NSW Recorded Crime Statistics 2008


Click here for the full report (pdf, 531Kb)

Release date: 15 April 2009, Embargo: 10.30am

Figures released today by the NSW Bureau of Crime Statistics and Research show that two major categories of crime rose, seven remained stable and eight fell over the 24 months to December 2008.

Over the 24 months to December 2008, there were increases in the recorded incidence of:

  • Steal from a retail store (up 7.8 per cent)
  • Fraud (up 15.7 per cent)

These increases were counterbalanced by decreases in the recorded incidence of:

  • Robbery without a weapon (down 6.0 per cent)
  • Robbery with a firearm (down 31.0 per cent)
  • Robbery with a weapon not a firearm (down 19.1 per cent)
  • Break and enter - dwelling (down 5.9 per cent)
  • Break and enter - non-dwelling (down 6.2 per cent)
  • Motor vehicle theft (down 8.9 per cent)
  • Steal from motor vehicle (down 7.0 per cent)
  • Steal from person (down 12.2 per cent)

The remaining seven major categories of crime ( murder, assault - domestic violence related, assault - non-domestic violence related, sexual assault, indecent assault, act of indecency and other sexual offences, steal from dwelling and malicious damage to property) remained stable.

The increase in fraud is largely due to a surge in petrol theft during 2008. Toward the end of 2008 there was a sharp fall in the price of petrol and this brought about a fall in the incidence of petrol theft during last November and December that is likely to continue into this year.

The regional picture generally mirrored the State picture across the 154 Local Government Areas (LGAs), with 94 per cent of all trend tests for 17 major categories of crime showing either stable or falling crime. There were a few areas, however, where the regional trends bucked the trend for the State as a whole.

The most notable of these was a 16 per cent increase in the recorded incidence of break and enter - dwelling and a 28 per cent increase in steal from motor vehicle in the Central West Statistical Division.

The growth in break and enter - dwelling came from three LGAs within the Central West Statistical Division: Cabonne (up 30 per cent), Forbes (up 51 per cent) and Orange (up 56 per cent). The increase in steal from motor vehicle came from two LGAs within the Division: Cowra (up 198 per cent) and Orange (up 93 per cent).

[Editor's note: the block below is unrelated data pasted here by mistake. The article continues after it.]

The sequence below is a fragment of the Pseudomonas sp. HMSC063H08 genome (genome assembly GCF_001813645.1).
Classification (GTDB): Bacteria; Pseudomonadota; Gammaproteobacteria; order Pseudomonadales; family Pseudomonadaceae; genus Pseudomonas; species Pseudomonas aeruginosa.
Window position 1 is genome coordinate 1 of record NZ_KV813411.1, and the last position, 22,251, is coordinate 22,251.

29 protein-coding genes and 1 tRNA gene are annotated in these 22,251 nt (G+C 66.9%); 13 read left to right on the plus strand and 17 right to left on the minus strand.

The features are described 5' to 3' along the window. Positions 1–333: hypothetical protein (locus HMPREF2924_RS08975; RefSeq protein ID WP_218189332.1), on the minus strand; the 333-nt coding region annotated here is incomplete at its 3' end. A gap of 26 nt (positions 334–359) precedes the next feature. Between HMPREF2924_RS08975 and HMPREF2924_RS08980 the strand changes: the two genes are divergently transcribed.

There were substantial decreases in most major categories of crime across most urban areas in NSW. The Inner Sydney Statistical Subdivision stood out with decreases of more than 20 per cent in five categories of crime: robbery with a firearm, robbery with a weapon not a firearm, break and enter - dwelling, motor vehicle theft and steal from a motor vehicle and decreases of more than 10 per cent in three other categories of crime: break and enter - non-dwelling, steal from dwelling and steal from person.

The best performing LGAs in the State were Sydney, which had downward trends for nine out of 17 major categories and Marrickville, which had downward trends in seven of 17 major categories. The worst performing LGAs were Baulkham Hills and Orange, both of which had upward trends for five of the 17 major categories.

At the state level there were significant increases in recorded incidents of a number of categories of crime outside the top 17. These included:

  • Possession and/or use of cocaine (up 58.6 per cent)
  • Possession and/or use of cannabis (up 19.6 per cent)
  • Possession and/or use of ecstasy (up 66.0 per cent)
  • Possession and/or use of other drugs (up 27.8 per cent)
  • Dealing and/or trafficking cannabis (up 17.3 per cent)
  • Other drug offences (up 8.0 per cent)
  • Offensive conduct (up 23.5 per cent)
  • Offensive language (up 15.9 per cent)
  • Breach bail conditions (up 26.1 per cent)
  • Fail to appear (up 21.1 per cent)
  • Transport regulatory offences (up 8.1 per cent)

According to the Bureau, most of these changes probably reflect increased law enforcement rather than increased crime. The exception is the increase in the recorded incidents of possession and/or use of cocaine.

The National Drug and Alcohol Research Centre found that between 2007 and 2008 there was a 63% increase in the percentage of intravenous drug users reporting cocaine use in the previous six months. Australian Federal Police (AFP) seizures of cocaine were also up in the first half of last year. The increase in arrests for cocaine probably reflects, at least in part, a growth in the use of this drug.

Although the overall category of prohibited and regulatedweapons offences remained stable, NSW Police recorded a 26 per cent increase in the number of incidents where firearms were discharged into premises, from 77 incidents in 2007 to 97 incidents in 2008. Thirty-six per cent of the incidents in 2008 occurred in the Fairfield-Liverpool and Central Western Sydney Statistical Subdivisions.

Commenting on the findings, the director of the Bureau, Dr Don Weatherburn, said that the downward trends in robbery were particularly encouraging.

"NSW has historically had the highest robbery rates in the country. Yet the rate of robbery with a firearm in NSW is now at its lowest point in more than 15 years, while the rate of robbery with a weapon other than a firearm is lower than it has been in more than a decade."

Further enquiries: Dr Don Weatherburn 9231-9190.

View annual report in pdf - 532Kb
View report: An update of long-term trends in property and violent crime in New South Wales: 1990-2008 in pdf - 348Kb

Graphs on trends:

View Trend in violent crime NSW: 1995 - 2008
View Trend in property crime NSW: 1995 - 2008
View Trend in robbery with a firearm NSW: 1990 - 2008